Jun 19, 2013
As if mothers-to-be don’t have enough to be cautious about, new research shows that catching the flu during pregnancy may increase a child’s risk of developing bipolar disorder later in life, according to a study published online in early May in JAMA Psychiatry.
Bipolar disorder, or manic-depressive illness, is a brain disorder that causes unusual shifts in mood that range from the lows of depression to the highs of mania. This can affect energy, activity levels and the ability to carry out day-to-day tasks. While previous studies have revealed a link between flu infection and schizophrenia, this is the first to reveal a connection between maternal flu and bipolar disorder.
This doesn’t mean pregnant women should become overly paranoid about getting sick, said Elaine Brown, MD, a Montana-based ob/gyn and expert in MedHelp’s pregnancy, women’s health, birth control and fertility/infertility forums. But it’s a good idea to get the flu vaccine and avoid high-risk situations, such as the emergency room during flu season. “I believe the benefits of the vaccine seem to out weigh the risks,” she said.
In this particular study, researchers recruited more than 19,000 pregnant women between 1959 and 1966, and collected data on influenza infection. From 1981 to 2010, the team tracked cases of bipolar disorder in these women’s children. While researchers admitted the sample size was not very large, they discovered 92 cases in which offspring developed bipolar disorder.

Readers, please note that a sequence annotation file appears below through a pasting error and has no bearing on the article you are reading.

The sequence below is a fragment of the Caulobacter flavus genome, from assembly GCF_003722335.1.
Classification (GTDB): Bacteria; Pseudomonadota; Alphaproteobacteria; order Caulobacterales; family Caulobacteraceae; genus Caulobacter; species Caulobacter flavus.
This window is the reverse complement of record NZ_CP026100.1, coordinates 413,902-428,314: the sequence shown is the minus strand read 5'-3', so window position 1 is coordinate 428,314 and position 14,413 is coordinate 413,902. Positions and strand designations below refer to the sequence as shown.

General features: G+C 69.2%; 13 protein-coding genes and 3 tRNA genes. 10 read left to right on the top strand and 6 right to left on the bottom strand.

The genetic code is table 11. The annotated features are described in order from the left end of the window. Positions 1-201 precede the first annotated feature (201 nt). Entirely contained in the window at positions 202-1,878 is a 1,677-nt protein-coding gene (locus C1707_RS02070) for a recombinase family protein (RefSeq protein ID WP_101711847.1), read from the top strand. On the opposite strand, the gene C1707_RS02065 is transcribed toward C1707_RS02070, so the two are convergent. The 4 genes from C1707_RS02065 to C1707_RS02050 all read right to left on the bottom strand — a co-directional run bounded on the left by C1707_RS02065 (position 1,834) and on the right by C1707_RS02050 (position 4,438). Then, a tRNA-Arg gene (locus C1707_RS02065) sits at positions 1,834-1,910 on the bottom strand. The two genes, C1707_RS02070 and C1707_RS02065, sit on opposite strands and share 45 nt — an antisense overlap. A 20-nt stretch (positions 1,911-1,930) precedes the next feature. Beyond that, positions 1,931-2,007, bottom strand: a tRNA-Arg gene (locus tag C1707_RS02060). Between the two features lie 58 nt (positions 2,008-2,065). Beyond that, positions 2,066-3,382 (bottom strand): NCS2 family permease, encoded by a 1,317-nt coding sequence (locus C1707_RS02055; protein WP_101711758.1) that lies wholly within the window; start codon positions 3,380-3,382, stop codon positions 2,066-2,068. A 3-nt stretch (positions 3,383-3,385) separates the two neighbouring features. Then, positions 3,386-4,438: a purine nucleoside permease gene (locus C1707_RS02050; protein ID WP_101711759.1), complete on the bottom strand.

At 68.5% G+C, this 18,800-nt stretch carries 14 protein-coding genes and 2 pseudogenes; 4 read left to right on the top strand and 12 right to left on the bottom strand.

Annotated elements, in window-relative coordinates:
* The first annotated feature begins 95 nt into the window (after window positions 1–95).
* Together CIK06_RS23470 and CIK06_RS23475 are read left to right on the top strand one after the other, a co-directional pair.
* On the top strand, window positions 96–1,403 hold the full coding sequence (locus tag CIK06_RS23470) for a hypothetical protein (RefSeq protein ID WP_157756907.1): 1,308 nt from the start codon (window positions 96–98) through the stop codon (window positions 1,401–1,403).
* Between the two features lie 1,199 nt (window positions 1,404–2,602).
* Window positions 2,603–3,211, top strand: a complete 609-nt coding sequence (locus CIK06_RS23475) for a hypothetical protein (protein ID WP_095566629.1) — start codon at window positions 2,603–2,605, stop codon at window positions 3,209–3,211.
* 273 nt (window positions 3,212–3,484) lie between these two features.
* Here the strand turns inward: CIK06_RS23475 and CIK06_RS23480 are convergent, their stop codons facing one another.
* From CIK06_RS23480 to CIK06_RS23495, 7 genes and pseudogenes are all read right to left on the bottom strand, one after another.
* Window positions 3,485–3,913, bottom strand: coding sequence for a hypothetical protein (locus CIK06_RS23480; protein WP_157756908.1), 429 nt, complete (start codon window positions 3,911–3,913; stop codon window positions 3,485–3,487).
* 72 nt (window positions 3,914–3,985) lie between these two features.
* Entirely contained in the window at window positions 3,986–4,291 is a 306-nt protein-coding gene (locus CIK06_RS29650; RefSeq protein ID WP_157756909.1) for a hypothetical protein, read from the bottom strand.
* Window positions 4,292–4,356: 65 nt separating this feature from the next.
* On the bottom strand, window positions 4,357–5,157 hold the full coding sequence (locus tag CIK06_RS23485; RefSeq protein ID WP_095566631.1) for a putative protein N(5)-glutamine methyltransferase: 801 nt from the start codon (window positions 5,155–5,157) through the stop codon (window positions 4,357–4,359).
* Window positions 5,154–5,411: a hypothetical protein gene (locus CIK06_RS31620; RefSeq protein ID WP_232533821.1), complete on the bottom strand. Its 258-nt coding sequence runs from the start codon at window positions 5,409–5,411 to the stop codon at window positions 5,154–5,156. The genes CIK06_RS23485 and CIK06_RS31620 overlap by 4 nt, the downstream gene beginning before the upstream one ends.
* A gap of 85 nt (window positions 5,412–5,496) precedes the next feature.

Authors of the study concluded that women who are exposed to the flu during pregnancy have four times the risk of their child developing bipolar disorder. According to researchers, this risk is slightly higher during the second or third trimesters. Flu exposure was also linked to a nearly sixfold increase in a sub-type of bipolar disorder described in the study as having psychotic features.
Brown is skeptical about the connection between flu and bipolar disorder, because both are very common. However, she thinks the link between the subtype of bipolar disorder with psychotic features and flu in pregnancy is noteworthy, because it is less common and the diagnosis is based on objective rather than subjective criteria. Overall, Brown said more research is needed on the subject.
Using objective rather than subjective methods for visualizing how the brain functions might make diagnosing mental illness easier in the future, she said. “It will be easier to postulate how a virus, such as the flu virus might affect the development of the fetal brain and result in bipolar disorder,” she said. “This will make studies such as this one easier to believe or disbelieve.”
Currently there is no sure way to prevent bipolar disorder, but getting the flu shot might be a way to prevent your child from developing this illness later in life. Other risk factors for bipolar disorder include: having a blood relative with the disorder, periods of high stress, drug or alcohol abuse or major life changes.
How important do you think it is for mothers to get the flu vaccine? Please share your comments!